In 2004, a new and improved high speed rail network was announced that would connect the 2 major cities of Madrid and Barcelona, with a new stop built near Guadalajara along the route. As a result, Reyal Urbis, a Spanish construction giant, invested $1.6billion creating their “jewel in the crown”, Valdeluz, a brand new town located 37 miles outside Madrid. A place for the “comfortable middle-class to rest and play and raise their children amidst lush greenery, away from the dirt, grime and clutter of the capital”.

Construction began later that year and the footprints of the town were marked out, with a vision of 30,000 residents, 9 schools, 60,000sqm of shopping space and a shuttle train that would take you to Madrid in under 20 minutes.

But in 2008 the financial crash hit Spain and construction of Valdeluz came to a halt overnight. Only the first of four phases were finished, and of the envisioned population of over 30,000, just 197 arrived. Soon enough, Valdeluz turned into one of Spain’s infamous ghost towns, filled with unwanted property, unfinished construction and high crime rates.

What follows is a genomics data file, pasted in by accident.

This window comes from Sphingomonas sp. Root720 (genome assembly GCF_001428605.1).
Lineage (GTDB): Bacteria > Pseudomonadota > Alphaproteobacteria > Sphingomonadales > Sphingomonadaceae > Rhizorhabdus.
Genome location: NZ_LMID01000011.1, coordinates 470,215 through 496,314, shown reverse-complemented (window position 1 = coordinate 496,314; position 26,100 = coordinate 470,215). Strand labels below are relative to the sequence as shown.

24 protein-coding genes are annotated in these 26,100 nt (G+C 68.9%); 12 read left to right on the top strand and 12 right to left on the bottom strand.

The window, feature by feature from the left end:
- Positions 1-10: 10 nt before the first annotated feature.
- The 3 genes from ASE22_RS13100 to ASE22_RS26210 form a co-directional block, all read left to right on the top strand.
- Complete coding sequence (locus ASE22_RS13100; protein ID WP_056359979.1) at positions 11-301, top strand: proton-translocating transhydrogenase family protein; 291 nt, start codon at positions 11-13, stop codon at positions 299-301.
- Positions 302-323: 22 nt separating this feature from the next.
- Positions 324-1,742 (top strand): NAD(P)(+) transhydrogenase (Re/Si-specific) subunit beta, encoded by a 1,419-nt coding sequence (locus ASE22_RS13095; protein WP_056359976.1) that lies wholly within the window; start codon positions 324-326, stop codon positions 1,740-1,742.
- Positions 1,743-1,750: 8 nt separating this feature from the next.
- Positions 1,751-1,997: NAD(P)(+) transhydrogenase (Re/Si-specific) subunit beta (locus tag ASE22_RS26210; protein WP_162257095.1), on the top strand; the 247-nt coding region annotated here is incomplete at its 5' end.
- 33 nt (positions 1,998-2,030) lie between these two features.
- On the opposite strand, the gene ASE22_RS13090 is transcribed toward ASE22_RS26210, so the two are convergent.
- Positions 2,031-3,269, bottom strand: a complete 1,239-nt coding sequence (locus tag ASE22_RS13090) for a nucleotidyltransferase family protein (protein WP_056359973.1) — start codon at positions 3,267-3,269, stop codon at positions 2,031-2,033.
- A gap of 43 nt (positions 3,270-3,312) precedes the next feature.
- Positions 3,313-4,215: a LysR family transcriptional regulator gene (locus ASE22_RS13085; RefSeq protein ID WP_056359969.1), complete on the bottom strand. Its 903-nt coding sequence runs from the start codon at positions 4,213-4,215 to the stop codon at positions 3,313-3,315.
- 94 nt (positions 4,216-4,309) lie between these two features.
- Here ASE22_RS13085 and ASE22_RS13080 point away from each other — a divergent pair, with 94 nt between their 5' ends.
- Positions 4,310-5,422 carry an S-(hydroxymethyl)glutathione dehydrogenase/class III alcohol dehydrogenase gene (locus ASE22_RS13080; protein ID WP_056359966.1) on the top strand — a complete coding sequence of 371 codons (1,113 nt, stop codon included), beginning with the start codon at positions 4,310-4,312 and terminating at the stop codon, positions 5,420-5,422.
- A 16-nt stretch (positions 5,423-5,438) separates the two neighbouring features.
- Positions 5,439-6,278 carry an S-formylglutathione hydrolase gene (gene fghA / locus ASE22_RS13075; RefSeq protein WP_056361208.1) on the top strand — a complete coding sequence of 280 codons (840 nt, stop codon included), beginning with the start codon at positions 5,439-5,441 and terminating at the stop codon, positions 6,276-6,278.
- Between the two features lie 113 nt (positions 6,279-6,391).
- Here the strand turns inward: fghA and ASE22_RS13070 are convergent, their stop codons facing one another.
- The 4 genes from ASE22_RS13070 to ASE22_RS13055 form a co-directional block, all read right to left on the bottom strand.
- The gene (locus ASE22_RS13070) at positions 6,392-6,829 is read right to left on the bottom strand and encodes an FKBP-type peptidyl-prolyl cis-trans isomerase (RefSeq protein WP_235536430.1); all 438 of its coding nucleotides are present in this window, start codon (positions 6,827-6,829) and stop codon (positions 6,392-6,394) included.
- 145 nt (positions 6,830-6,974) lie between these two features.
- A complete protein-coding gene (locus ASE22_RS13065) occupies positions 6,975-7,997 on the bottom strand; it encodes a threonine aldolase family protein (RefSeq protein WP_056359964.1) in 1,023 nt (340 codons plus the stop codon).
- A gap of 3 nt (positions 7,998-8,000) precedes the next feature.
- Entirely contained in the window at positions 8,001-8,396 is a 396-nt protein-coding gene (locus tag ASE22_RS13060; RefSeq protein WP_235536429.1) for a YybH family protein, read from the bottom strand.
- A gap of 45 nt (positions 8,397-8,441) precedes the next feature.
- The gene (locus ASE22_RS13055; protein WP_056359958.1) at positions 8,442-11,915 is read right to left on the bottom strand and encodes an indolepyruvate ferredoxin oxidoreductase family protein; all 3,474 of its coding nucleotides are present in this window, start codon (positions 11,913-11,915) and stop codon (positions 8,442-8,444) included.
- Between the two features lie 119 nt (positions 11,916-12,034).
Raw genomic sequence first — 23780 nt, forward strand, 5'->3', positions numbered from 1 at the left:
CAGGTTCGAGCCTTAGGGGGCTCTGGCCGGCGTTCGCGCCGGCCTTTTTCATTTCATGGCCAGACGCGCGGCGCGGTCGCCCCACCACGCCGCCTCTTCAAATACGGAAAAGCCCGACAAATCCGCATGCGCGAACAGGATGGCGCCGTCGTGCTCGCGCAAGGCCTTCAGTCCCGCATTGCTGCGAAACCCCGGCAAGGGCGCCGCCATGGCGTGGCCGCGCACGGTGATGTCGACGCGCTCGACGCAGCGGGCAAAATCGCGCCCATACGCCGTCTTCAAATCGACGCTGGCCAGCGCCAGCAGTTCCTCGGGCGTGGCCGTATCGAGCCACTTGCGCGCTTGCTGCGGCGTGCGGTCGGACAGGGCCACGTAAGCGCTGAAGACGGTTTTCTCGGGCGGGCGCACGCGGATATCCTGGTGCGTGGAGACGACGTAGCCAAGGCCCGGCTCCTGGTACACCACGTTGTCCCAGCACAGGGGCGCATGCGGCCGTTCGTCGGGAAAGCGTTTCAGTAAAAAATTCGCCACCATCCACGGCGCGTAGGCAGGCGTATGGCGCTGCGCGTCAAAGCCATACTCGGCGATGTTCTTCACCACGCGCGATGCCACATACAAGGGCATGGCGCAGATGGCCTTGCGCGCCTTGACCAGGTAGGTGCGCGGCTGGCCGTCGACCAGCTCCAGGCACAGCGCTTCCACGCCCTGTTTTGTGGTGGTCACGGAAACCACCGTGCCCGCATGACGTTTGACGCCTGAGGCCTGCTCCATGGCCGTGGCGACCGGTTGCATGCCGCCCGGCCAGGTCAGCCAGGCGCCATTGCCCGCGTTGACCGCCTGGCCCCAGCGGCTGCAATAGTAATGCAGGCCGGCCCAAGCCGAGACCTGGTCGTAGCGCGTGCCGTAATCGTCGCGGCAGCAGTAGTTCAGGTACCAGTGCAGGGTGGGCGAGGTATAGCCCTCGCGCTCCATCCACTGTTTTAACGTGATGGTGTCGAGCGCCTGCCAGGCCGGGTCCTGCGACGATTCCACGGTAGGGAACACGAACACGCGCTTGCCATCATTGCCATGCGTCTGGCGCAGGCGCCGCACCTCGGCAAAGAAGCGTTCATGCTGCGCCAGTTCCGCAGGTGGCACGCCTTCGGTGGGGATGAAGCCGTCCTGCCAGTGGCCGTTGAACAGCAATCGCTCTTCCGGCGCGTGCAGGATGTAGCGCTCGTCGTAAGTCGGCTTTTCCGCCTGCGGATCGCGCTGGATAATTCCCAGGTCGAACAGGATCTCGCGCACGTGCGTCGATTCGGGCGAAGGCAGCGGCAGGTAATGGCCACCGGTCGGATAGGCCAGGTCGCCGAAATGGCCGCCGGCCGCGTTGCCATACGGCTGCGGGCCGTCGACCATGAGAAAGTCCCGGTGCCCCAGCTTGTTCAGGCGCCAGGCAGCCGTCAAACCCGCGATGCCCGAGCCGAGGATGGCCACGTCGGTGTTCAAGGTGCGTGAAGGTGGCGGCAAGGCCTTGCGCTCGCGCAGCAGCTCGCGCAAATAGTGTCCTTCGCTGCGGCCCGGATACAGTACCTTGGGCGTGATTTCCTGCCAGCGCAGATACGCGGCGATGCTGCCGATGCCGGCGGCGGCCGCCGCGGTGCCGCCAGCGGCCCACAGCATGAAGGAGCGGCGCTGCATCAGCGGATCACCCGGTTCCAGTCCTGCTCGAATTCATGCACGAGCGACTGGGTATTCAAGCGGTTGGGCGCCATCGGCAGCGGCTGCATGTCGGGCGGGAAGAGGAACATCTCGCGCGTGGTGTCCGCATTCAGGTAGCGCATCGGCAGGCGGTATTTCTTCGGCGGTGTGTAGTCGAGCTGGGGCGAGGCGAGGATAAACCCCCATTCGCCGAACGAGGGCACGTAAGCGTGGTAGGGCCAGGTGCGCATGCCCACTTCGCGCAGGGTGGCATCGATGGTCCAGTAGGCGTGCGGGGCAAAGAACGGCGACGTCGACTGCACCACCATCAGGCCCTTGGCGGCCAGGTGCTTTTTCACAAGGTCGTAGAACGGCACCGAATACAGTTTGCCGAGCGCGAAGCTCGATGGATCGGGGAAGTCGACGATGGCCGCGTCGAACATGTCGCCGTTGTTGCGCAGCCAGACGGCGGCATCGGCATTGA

Since then, life in Valdeluz has been on the rise, with the reopening of the primary school in 2017, to the introduction of parks, a supermarket, and a new sports hall, which has seen the population grow to over 4000. Life in Valdeluz is a far cry from what Reyal Urbis had envisioned, but is a community that has fought off the odds and has come out the other side.

Valdeluz is not just a story about Spains failed economy, but is more about the prospect of hope. The hope that the residents have, the hope they have in their community and the hope that no matter what life throws at them they can come back stronger.

Using Format